Your browser is out-of-date!

Update your browser to view this website correctly. Update my browser now


Ivanka Trump Works to Bring Reskilling, Apprenticeships to America’s Workers

By Grant Morgan

Ivanka Trump, advisor to the President, took to the CES 2020 keynote stage Tuesday afternoon alongside Gary Shapiro, CTA president and CEO, to discuss employer-led strategies to reskill workers, create apprenticeships, and develop K-12 STEM education programs.

Ivanka Trump at CES 2020
Ivanka Trump, advisor to the President, at CES 2020.

“There’s really never been a better time to be working in America than today, and there’s never been more people working in American than today,” said Trump. “But what’s incredible, is that over the past year, of all the people who have secured jobs in this economy, 73 percent of them were from the sidelines. Not even on unemployment, they were outside of the workforce, they’d been marginalized and they’re coming back into the workforce, in part, because of the work we’re doing alongside academia and the many employers who have committed to our shared goals of helping Americans to secure the skills to fill the job vacancies.”

Additionally, Trump shared that the need for reskilling current workforces was a top concern on the minds of governors at a recent meeting with Trump. “It’s not only about training for the jobs of the future, people need to be thinking of investing in their current workforce so they can enable those people to do the same job using different equipment tomorrow,” she added.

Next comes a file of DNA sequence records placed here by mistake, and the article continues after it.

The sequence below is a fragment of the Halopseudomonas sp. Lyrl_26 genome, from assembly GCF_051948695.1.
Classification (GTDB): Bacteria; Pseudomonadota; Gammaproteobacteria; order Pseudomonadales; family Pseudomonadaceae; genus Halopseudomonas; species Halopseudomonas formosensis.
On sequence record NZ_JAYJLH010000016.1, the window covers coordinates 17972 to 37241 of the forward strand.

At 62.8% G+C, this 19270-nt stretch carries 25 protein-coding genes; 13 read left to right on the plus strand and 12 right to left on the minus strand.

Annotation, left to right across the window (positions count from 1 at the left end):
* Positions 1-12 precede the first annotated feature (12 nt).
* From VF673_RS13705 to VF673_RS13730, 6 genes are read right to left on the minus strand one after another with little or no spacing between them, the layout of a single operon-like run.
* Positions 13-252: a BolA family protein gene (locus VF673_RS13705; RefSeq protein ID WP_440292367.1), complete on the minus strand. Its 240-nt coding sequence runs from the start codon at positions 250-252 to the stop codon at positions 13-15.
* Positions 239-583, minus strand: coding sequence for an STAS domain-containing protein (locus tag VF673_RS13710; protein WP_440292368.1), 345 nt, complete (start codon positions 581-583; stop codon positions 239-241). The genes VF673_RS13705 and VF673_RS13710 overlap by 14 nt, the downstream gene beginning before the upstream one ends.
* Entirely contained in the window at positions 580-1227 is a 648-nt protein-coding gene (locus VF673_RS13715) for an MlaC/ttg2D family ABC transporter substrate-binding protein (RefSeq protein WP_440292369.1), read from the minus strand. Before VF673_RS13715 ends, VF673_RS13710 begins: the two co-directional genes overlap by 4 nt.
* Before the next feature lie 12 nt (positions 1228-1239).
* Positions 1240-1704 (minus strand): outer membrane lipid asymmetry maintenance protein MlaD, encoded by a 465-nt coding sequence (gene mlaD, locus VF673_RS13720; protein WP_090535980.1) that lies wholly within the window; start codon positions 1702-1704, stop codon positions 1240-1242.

One of the solutions for reskilling and preparing people for more technical work requirements is an expansion and acceleration of apprenticeships beyond skilled trade careers. Trump revealed that they have worked with the Department of Labor to put out $300 million of funding to encourage education and apprenticeships to be formed in industries such as cybersecurity, tech support, and healthcare.

Beyond reskilling the current workforce and apprenticeships, Trump brought up the need to “celebrate the other paths that exist” beyond the traditional four-year college degree path, whether through apprenticeships, credentials, or other training.